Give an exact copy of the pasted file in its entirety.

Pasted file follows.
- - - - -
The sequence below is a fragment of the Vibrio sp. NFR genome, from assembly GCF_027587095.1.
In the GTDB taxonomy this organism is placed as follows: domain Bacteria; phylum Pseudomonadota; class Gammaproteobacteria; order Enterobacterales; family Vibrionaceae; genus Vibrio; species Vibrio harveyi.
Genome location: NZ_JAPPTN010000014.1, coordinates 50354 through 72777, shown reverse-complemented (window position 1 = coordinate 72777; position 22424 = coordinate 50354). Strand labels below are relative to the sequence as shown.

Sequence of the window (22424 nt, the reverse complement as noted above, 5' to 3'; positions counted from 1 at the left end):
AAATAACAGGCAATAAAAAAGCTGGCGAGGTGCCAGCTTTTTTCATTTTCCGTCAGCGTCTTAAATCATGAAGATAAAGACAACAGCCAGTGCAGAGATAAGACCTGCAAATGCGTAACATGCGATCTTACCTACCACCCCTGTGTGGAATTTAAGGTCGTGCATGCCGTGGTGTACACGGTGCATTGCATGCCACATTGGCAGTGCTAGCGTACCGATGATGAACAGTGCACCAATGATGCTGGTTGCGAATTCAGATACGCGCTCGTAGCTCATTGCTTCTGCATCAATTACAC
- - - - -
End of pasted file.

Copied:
The sequence below is a fragment of the Vibrio sp. NFR genome, from assembly GCF_027587095.1.
In the GTDB taxonomy this organism is placed as follows: domain Bacteria; phylum Pseudomonadota; class Gammaproteobacteria; order Enterobacterales; family Vibrionaceae; genus Vibrio; species Vibrio harveyi.
Genome location: NZ_JAPPTN010000014.1, coordinates 50354 through 72777, shown reverse-complemented (window position 1 = coordinate 72777; position 22424 = coordinate 50354). Strand labels below are relative to the sequence as shown.

Sequence of the window (22424 nt, the reverse complement as noted above, 5' to 3'; positions counted from 1 at the left end):
AAATAACAGGCAATAAAAAAGCTGGCGAGGTGCCAGCTTTTTTCATTTTCCGTCAGCGTCTTAAATCATGAAGATAAAGACAACAGCCAGTGCAGAGATAAGACCTGCAAATGCGTAACATGCGATCTTACCTACCACCCCTGTGTGGAATTTAAGGTCGTGCATGCCGTGGTGTACACGGTGCATTGCATGCCACATTGGCAGTGCTAGCGTACCGATGATGAACAGTGCACCAATGATGCTGGTTGCGAATTCAGATACGCGCTCGTAGCTCATTGCTTCTGCATCAATTACAC